Department of Computer Science
Courant Institute of Mathematical Sciences
New York University
Also, Associate director,
I do research in biological computing (including experimental design), pattern recognition and querying in trees and graphs, pattern discovery in time series, cryptographic file systems, database tuning, and wireless. See Research Activity in brief. If you want a truly stimulating reading experience, try my resume in pdf.
For excerpts of my book (with journalist Cathy Lazere) of biographies of great computer scientists, see Out of Their Minds: the lives and discoveries of 15 great computer scientists (book published by Copernicus/Springer Verlag).
In 2010, we published Natural Computing a book about the ongoing synthesis between computing and biology. Here is a little video preview (you will have to poke around to find it)
I have also had the pleasure of writing a mathematical puzzle column for Dr. Dobb's Journal whose readers are very sharp and continue to write the Puzzling Adventures Column for Scientific American . The puzzle-writing has led to six books about a mathematical detective named Dr. Ecco. Try them if you dare. Starting in the fall of 2014, I have become the puzzle columnist of the Communications of the ACM (CACM).
Professionally, I have written two books about database tuning. The second, co-authored with Philippe Bonnet, appeared in May, 2002 and is called Database Tuning: principles, experiments, and troubleshooting techniques (published by Morgan Kaufmann). We have been updating material on that topic ever since.
In 2004, I wrote a book with my excellent PhD student Yunyue Zhu entitled High Performance Discovery in Time Series: techniques and case studies published by Springer Verlag Publishers in June 2004. More recently, I have written two books with Masters students on computational biology/bioinformatics: Stored Clocked Programs Inside DNA: a simplifying framework for Nanocomputing with Jessie Chang published by Morgan Claypool in 2011 and Network Inference in Molecular Biology -- a hands-on framework with Jesse Lingeman published by Springer in 2012.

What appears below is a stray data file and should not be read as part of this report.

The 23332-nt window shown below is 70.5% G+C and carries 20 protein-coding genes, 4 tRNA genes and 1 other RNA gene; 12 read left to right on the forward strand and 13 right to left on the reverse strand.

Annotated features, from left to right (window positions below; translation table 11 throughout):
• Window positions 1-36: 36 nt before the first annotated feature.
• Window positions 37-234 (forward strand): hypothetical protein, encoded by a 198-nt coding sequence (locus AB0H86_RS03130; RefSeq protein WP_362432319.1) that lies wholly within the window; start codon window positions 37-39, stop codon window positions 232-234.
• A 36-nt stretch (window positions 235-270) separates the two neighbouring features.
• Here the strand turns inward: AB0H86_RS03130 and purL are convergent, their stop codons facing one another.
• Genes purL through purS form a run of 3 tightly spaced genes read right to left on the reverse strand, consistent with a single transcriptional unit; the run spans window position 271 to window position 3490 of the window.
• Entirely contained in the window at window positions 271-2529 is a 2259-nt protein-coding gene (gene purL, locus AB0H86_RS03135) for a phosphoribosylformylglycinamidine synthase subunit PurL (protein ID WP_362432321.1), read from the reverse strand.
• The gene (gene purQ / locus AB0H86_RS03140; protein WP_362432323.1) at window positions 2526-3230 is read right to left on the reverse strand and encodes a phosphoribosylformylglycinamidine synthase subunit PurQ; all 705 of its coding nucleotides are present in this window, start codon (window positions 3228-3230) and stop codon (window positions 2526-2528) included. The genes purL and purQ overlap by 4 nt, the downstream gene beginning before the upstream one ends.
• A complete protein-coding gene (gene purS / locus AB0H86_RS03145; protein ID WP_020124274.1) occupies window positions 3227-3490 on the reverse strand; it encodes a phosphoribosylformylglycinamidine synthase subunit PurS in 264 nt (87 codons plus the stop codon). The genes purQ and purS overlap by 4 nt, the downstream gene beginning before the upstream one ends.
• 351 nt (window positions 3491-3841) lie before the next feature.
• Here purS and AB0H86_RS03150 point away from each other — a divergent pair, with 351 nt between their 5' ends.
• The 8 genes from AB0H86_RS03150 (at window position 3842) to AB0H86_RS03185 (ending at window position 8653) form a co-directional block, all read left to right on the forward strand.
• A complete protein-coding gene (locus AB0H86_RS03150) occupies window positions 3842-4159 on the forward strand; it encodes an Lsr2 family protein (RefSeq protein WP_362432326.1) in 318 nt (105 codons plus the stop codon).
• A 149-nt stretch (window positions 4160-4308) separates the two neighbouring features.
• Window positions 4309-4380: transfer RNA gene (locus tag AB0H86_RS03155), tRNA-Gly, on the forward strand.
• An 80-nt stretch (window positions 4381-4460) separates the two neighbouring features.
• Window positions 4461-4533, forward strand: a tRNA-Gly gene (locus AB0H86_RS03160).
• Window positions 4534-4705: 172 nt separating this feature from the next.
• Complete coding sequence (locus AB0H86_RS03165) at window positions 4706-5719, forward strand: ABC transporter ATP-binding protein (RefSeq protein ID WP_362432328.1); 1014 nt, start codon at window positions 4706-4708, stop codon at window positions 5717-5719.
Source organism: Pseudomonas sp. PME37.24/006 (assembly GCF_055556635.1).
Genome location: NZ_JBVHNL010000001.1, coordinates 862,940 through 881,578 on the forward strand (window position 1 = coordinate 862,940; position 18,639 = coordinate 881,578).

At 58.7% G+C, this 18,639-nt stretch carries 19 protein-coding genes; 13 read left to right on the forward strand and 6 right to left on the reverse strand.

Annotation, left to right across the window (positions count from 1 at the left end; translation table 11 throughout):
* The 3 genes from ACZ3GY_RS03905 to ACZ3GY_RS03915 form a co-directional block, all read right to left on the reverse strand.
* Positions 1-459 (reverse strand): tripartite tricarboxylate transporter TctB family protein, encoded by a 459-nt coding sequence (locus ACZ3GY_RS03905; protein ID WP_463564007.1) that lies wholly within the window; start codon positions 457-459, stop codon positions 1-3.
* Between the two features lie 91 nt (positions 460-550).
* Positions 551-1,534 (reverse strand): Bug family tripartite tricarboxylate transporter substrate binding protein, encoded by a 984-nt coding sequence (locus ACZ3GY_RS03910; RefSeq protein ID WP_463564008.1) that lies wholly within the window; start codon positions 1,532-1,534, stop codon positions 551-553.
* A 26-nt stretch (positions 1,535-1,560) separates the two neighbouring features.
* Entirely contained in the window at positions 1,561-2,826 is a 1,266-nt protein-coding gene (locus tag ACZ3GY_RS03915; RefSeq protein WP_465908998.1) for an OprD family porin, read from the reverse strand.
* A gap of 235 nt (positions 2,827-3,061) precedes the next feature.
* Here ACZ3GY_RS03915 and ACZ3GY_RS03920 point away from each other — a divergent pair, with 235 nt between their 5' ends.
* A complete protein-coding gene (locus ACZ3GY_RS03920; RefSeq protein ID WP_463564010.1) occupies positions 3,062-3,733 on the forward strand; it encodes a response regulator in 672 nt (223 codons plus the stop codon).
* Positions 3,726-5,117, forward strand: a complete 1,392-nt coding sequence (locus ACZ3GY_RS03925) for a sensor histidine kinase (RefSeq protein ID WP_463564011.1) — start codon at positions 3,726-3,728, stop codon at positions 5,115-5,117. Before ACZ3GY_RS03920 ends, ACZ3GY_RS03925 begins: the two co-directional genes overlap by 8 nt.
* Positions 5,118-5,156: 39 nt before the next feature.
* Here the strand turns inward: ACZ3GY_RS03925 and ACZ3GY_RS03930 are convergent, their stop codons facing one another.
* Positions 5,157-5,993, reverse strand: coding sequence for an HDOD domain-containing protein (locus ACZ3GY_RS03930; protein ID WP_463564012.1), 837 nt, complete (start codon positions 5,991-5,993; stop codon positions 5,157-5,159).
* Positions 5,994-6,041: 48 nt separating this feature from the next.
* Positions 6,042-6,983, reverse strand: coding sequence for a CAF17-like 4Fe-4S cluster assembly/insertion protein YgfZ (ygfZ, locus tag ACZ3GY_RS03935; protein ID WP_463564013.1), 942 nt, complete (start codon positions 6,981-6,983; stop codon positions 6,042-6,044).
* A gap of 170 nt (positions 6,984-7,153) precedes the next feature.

With the extremely energetic Jason Wang and
other colleagues, I have helped co-edit two books
1. Pattern Discovery in Biomolecular Data: Tools, Techniques, and Applications Jason Wang, Bruce Shapiro, and Dennis Shasha (Eds.) Oxford University Press, November, 1999.
2. Data Mining in Bioinformatics J. T. L. Wang, M. J. Zaki, H. T. T. Toivonen and D. Shasha (eds.), 350 pages, Springer-Verlag, August 2004.
In my work with biologists, I find myself needing statistics. Because I find that academic statistics books tend to make the subject overly complex and lay statistics books tend to gloss assumptions (e.g. about normality) Manda Wilson and I have written a short book entitled Statistics is Easy! that uses a resampling approach to statistics (thus avoiding distribution assumptions) and explains most of the concepts using counting. The book also contains a link to python code that implements the statistics we discuss in the book. Please take a look at an excerpt.
Because I was so fascinated by the Russian students we've had at NYU, I have co-authored with Marina Shron (a playwright born in St. Petersburg), Red Blues: voices from the last wave of Russian immigrants Here is an excerpt from that book.
Here is a link to the technical reports offered by the department. NYU Computer Science Tech Reports
This website was designed by my son Tyler and his company OmniNerds. He also designed the site of Grace & Sha , where you can find some music which I co-wrote with the beautiful singer Grace. Here you can find more of our music videos.
Dan Jiji does work with thousands of straight lines. Very cool patterns emerge. See this work for example.
Ph.D. Harvard University in applied mathematics Dissertation Advisor: N. Goodman
M.Sc. Syracuse University (overlapped work at IBM Data Systems Division)
B.Sc. Yale University (Electrical Engineering)
Startup co-founded with Michael Rabin (CEO Yossi Beinart and wonderful co-workers Carl Bosley, Ramon Caceres, Aaron Ingram, Timir Karia, David Molnar, and Sean Rollinson) to combat piracy while protecting privacy. Great technology developed but we didn't understand the incentives of the industry. Patents sold in 2014.
Professor of Computer Science Courant Institute of Mathematical Sciences
Database Research Collaboration Lucent Bell Laboratories and Bell Communication Research
Associate Professor of Computer Science Courant Institute of Mathematical Sciences New York University
Invited Professor at INRIA Roquencourt, France
Wall Street investment banks, Internet gaming, and biotech. Primary clients: Morgan-Stanley, JP Morgan, Interactive Imaginations, and Union Bank of Switzerland. Also TRW, NCR, Bull, Bellcore, and the RATP (Paris rapid transit). Lastminute.com. Relational systems mainly
AT&T Bell Laboratories, Unix System Laboratories, and Novell Consulting work on transaction processing (concurrency control and recovery) and future UNIX kernel development.
Ellis Island Restoration Commission Technical consultant (pro bono work) for the design of the Immigrant Database Management System.
Assistant Professor of Computer Science Courant Institute of Mathematical Sciences New York University
IBM Data Systems Division Hardware and microcode design of arithmetic, interrupt, and processor-to-channel communication for the IBM 3090 central processor. Also responsible for self-diagnosing circuit design.
Postal Address Phones
251 Mercer Street
New York, NY 10012, U.S.A.
Email (the best way to reach me)